This fall, voters around the nation face a wide selection of citizen initiatives. Of particular note is "Amendment 3" in Florida. This is a counter-initiative that would make it more difficult to amend the Florida Constitution. That may be a good thing.
While direct democracy has its upsides, it often produces unintended and expensive consequences. That's been the story in Florida, anyway. Over the past few years, Floridians have amended their constitution to include all sorts of programs like high speed rail, universal preschool, and protection for pregnant pigs. Of course, that just ignores the fact that constitutions are meant to protect people, not pigs.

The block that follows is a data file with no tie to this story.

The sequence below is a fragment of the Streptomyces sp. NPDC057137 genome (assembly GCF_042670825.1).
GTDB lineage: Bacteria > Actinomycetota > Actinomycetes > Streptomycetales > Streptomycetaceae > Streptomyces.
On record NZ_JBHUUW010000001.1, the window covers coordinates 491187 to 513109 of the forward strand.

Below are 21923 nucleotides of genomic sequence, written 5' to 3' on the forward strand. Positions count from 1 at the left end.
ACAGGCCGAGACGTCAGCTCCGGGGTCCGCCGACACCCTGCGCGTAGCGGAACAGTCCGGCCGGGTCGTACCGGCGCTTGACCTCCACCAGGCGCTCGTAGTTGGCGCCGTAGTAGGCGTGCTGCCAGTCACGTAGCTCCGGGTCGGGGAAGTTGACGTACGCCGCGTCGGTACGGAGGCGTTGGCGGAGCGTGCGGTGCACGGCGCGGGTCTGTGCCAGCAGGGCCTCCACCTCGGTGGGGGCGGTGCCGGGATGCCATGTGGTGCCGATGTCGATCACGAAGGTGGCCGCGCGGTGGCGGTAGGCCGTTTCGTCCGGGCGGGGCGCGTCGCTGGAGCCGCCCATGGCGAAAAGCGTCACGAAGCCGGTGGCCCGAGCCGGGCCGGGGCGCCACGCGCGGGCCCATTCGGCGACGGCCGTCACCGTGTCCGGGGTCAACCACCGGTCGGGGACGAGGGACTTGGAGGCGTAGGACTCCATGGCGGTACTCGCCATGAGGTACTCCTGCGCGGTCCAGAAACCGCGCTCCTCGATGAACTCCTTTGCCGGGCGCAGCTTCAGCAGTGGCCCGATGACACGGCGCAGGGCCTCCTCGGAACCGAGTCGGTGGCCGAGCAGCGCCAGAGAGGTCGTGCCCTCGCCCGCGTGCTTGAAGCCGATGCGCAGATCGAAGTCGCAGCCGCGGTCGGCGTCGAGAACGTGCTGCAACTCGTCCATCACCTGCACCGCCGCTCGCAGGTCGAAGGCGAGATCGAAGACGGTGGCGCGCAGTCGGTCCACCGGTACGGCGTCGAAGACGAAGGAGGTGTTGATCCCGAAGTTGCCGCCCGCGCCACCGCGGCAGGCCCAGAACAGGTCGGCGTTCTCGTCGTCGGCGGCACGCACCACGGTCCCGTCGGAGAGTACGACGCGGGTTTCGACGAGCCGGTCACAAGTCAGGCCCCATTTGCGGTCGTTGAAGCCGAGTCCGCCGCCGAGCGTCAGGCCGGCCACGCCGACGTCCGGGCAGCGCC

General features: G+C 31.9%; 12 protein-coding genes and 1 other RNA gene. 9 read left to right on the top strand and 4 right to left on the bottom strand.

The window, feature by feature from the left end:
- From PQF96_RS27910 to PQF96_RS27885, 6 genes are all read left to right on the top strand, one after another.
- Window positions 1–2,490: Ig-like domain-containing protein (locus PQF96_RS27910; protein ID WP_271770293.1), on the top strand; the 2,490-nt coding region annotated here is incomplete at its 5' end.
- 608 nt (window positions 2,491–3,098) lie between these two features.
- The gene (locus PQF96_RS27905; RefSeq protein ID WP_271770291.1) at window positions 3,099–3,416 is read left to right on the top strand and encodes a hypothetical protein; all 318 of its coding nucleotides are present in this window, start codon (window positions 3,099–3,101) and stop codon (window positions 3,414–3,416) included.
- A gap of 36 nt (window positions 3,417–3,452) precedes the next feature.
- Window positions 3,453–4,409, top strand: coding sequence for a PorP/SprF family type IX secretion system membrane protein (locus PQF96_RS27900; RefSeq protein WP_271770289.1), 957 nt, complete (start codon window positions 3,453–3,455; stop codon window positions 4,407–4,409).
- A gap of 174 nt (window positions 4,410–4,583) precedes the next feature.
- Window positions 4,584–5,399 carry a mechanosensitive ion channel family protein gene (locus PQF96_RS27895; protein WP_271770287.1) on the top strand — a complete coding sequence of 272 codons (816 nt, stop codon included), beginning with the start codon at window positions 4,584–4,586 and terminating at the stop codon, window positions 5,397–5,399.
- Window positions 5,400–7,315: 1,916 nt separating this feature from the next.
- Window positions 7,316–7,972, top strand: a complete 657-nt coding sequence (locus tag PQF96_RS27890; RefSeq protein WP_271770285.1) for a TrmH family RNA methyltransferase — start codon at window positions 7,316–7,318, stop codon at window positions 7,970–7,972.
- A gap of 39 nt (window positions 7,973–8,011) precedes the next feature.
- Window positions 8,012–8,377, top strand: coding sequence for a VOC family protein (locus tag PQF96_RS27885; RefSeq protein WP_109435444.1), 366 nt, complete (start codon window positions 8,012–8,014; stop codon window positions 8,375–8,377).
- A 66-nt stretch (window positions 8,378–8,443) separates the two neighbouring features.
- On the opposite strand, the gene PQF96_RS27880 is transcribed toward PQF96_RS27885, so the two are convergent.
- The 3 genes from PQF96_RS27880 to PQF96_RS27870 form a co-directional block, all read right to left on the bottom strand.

In states where initiatives are relatively easy to pass, the constitutional rule of law may suffer. Low voter turnout means that a minority of the population can make sweeping changes to the fundamental law of the land. And each measure comes with a price tag, often overlooked by voters.
This fall, Arizonans must keep track of 19 measures on the November ballot. They include a smorgasbord of well-intended reform efforts from a voter lottery to our own pig protection program. There's an old saying that you can have too much of a good thing. The citizen initiative process may be verging on just that.
Benjamin Barr is a constitutional policy analyst with the Goldwater Institute. The Goldwater Institute does not support or oppose specific legislation, but adheres to its educational mission to help policymakers and citizens better understand the consequences of government policies.
-Saint Petersburg Times: "Crimping citizens initiatives, or not?"
-Florida Constitution, Article X, Section 21, Constitutional Pig Protection
-Arizona 2006 Ballot Propositions
-Federalist Society Upcoming Event: Direct Democracy in Action - A Closer Look